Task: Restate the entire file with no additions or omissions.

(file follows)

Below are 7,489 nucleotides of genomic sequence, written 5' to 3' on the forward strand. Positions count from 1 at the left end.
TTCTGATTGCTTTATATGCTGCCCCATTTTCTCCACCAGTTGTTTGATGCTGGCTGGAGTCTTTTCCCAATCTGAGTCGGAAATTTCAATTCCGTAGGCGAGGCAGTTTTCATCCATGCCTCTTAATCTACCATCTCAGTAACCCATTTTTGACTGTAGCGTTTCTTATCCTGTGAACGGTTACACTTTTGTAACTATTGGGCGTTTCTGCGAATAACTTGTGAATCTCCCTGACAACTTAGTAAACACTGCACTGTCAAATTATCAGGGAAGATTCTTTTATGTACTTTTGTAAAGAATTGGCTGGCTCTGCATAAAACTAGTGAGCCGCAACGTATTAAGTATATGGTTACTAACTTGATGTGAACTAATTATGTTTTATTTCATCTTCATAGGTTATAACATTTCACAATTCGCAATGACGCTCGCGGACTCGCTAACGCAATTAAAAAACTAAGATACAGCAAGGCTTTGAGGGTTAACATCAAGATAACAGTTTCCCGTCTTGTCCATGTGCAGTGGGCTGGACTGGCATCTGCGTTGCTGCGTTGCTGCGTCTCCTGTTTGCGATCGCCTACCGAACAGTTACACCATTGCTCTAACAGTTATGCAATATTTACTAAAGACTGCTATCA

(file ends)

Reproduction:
Below are 7,489 nucleotides of genomic sequence, written 5' to 3' on the forward strand. Positions count from 1 at the left end.
TTCTGATTGCTTTATATGCTGCCCCATTTTCTCCACCAGTTGTTTGATGCTGGCTGGAGTCTTTTCCCAATCTGAGTCGGAAATTTCAATTCCGTAGGCGAGGCAGTTTTCATCCATGCCTCTTAATCTACCATCTCAGTAACCCATTTTTGACTGTAGCGTTTCTTATCCTGTGAACGGTTACACTTTTGTAACTATTGGGCGTTTCTGCGAATAACTTGTGAATCTCCCTGACAACTTAGTAAACACTGCACTGTCAAATTATCAGGGAAGATTCTTTTATGTACTTTTGTAAAGAATTGGCTGGCTCTGCATAAAACTAGTGAGCCGCAACGTATTAAGTATATGGTTACTAACTTGATGTGAACTAATTATGTTTTATTTCATCTTCATAGGTTATAACATTTCACAATTCGCAATGACGCTCGCGGACTCGCTAACGCAATTAAAAAACTAAGATACAGCAAGGCTTTGAGGGTTAACATCAAGATAACAGTTTCCCGTCTTGTCCATGTGCAGTGGGCTGGACTGGCATCTGCGTTGCTGCGTTGCTGCGTCTCCTGTTTGCGATCGCCTACCGAACAGTTACACCATTGCTCTAACAGTTATGCAATATTTACTAAAGACTGCTATCA